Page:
Guildhall School funds research project on autism concerts
Piano professor Noriko Ogawa to work with team of researchers to find out how attending concerts can help the parents and carers of children with autism
The Guildhall School has announced that it is funding a new research project on how attending concerts can help the parents and carers of children with autism.
Held since 2004 in Japan and the UK, Jamie's Concerts were conceived by Noriko through her own experience of living with the family of a child with severe autism, Jamie, when she first moved to the UK.
The concerts are designed for those who are not able to normally go to concerts, such as parents of children with autism or some other form of disability. The setting provides a rare opportunity for families to get together in a non-institutionalised setting and can be a welcome respite from their demanding lives.
Ogawa said: “I have always wanted some form of academic backup for what I am doing. It has always been emotionally driven, but I would like to find out if the concerts can be considered objectively good as well. And if anything could be done better or help us to achieve more, I would like to know.”
Jamie’s Concerts take place regularly in Japan, and in 2010 Ogawa also launched the series in the UK. This year, they will take place at venues including Guildhall’s new Milton Court Concert Hall and the Bridgewater Hall in Manchester. She has been made a cultural ambassador for the National Autistic Society in recognition of her work, a role that will be formally launched in the spring.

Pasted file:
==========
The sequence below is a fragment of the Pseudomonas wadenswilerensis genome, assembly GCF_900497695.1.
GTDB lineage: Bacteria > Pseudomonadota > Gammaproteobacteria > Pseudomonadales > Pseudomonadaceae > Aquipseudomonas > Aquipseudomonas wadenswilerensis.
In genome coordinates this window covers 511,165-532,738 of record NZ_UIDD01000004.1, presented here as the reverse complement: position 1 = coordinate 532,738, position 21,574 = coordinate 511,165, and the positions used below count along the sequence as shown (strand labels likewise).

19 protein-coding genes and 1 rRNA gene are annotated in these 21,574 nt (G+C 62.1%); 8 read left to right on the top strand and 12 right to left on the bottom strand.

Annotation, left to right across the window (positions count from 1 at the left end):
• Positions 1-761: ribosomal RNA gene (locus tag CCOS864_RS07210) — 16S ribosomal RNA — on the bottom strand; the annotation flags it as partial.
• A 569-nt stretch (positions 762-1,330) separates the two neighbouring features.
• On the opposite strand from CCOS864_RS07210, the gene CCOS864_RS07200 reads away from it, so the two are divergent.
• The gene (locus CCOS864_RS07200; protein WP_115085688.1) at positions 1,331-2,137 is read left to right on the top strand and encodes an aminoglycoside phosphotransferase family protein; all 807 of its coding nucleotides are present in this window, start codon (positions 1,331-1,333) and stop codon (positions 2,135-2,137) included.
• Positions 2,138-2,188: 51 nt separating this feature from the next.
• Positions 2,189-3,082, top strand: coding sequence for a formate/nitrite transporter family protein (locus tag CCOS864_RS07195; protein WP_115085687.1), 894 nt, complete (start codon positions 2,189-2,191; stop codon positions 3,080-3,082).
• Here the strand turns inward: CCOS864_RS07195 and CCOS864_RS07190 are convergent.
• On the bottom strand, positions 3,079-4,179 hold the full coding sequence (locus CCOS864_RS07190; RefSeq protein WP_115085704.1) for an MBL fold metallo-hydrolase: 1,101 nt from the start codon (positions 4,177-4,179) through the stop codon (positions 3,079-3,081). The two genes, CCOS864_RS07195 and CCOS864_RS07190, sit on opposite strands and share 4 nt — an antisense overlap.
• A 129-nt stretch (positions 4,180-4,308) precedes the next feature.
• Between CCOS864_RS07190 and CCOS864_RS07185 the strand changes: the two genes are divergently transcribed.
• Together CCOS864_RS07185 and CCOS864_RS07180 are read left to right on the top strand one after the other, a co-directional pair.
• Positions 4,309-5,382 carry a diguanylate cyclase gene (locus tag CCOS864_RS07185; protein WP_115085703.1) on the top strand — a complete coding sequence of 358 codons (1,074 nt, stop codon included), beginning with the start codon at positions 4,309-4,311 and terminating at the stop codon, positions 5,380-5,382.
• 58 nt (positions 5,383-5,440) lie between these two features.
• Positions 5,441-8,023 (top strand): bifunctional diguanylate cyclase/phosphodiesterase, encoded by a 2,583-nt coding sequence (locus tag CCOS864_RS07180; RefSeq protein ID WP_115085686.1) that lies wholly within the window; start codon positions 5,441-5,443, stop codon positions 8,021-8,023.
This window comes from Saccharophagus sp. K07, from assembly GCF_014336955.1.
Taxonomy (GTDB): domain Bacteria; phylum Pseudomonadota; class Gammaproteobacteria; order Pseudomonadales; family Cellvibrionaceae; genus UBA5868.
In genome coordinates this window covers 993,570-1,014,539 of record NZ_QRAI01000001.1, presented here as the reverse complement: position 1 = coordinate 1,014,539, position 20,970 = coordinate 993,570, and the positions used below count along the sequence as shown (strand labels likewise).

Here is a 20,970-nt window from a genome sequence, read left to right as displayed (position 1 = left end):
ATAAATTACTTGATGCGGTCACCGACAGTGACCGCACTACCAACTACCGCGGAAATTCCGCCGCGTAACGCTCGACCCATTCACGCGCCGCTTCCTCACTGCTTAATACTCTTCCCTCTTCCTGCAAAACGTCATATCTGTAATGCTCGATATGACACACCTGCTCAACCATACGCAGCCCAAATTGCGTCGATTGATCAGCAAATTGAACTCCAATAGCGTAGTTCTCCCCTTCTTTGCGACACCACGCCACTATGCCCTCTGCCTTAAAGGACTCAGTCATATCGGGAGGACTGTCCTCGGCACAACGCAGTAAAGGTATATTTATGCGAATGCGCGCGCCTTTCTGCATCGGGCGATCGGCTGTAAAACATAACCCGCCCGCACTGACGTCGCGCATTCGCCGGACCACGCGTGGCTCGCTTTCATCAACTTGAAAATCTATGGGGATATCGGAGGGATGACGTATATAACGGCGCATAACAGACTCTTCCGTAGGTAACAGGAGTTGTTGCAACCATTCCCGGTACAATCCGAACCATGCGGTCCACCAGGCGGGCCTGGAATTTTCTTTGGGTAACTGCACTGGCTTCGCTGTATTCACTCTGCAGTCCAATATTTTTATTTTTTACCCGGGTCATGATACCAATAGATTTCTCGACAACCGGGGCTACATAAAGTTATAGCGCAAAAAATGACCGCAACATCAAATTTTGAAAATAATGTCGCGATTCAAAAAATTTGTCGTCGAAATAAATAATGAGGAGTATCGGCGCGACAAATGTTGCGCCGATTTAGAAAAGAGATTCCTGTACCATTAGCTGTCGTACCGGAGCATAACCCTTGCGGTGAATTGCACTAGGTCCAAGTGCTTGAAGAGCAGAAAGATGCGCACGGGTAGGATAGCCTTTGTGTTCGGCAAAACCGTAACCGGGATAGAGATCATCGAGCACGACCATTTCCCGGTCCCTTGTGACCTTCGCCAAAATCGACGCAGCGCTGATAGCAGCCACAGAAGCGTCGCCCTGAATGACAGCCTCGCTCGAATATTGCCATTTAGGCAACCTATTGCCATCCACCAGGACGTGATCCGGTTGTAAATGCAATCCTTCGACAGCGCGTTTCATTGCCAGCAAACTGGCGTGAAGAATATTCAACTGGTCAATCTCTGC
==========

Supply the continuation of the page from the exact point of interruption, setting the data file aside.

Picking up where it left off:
Ogawa first approached John Sloboda, director of the Guildhall’s Understanding Audiences research programme, in autumn last year. Professor Sloboda will carry out the research alongside psychologist, singer and teacher Karen Wise and music therapy specialist Alison Barrington.
Ogawa adds: “This is extremely important to me because it comes from my own personal experience. I lived with the family for two years and I understand what it’s like. It was very tough to cope with Jamie. I wanted to help him but I couldn’t, so I decided to help his mother. I’m not a doctor, a nurse or a teacher, but what I can do is give a concert.”
"I just want to know that the concerts are a good thing. I’m not expecting anything but if the research shows an overall positive effect, that would be great."